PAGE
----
Don’t get too deeply into business models.

It’s good to talk about how you plan to make money, but mainly because it shows you care about that and have thought about it. Don’t go into detail about your business model, because (a) that’s not what smart investors care about in a brief presentation, and (b) any business model you have at this point is probably wrong anyway.

Yes, almost all businesses have to ‘feel’ their way into the market and will probably change directions a few times. So a short indication of your initial direction is fine.

If you’re solving an important problem, you’re going to sound a lot smarter talking about that than the business model.

Seem confident.

I have covered this many times before but here’s an interesting point: between the brief time available and their lack of technical background, many in the audience will have a hard time evaluating what you’re doing. Probably the single biggest piece of evidence, initially, will be your own confidence in it. You have to show you’re impressed with what you’ve made.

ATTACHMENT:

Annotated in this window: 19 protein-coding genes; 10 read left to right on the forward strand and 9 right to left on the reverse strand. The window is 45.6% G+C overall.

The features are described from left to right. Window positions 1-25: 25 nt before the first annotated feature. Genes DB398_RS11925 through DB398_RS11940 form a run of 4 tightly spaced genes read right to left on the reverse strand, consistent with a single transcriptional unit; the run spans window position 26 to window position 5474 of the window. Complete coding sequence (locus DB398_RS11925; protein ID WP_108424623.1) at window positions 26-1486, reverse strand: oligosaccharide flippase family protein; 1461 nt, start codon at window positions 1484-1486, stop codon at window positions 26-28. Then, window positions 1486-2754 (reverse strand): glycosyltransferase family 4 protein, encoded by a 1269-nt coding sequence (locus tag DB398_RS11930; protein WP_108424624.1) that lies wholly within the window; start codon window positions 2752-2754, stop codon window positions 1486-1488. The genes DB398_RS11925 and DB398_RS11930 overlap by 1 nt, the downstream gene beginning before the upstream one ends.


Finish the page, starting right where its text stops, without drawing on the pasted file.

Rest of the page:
And I mean show, not tell. Never say “we’re passionate” or “our product is great.” People just ignore that—or worse, write you off as bullshitters. Such messages must be implicit.

Don’t try to seem more than you are.

Don’t worry if your company is just a few months old and doesn’t have an office yet, or your founders are technical people with no business experience. Google was like that once, and they turned out ok. Smart investors can see past such superficial flaws. They’re not looking for finished, smooth presentations. They’re looking for raw talent. All you need to convince them of is that you’re smart and that you’re onto something good. If you try too hard to conceal your rawness—by trying to seem corporate, or pretending to know about stuff you don’t—you may just conceal your talent.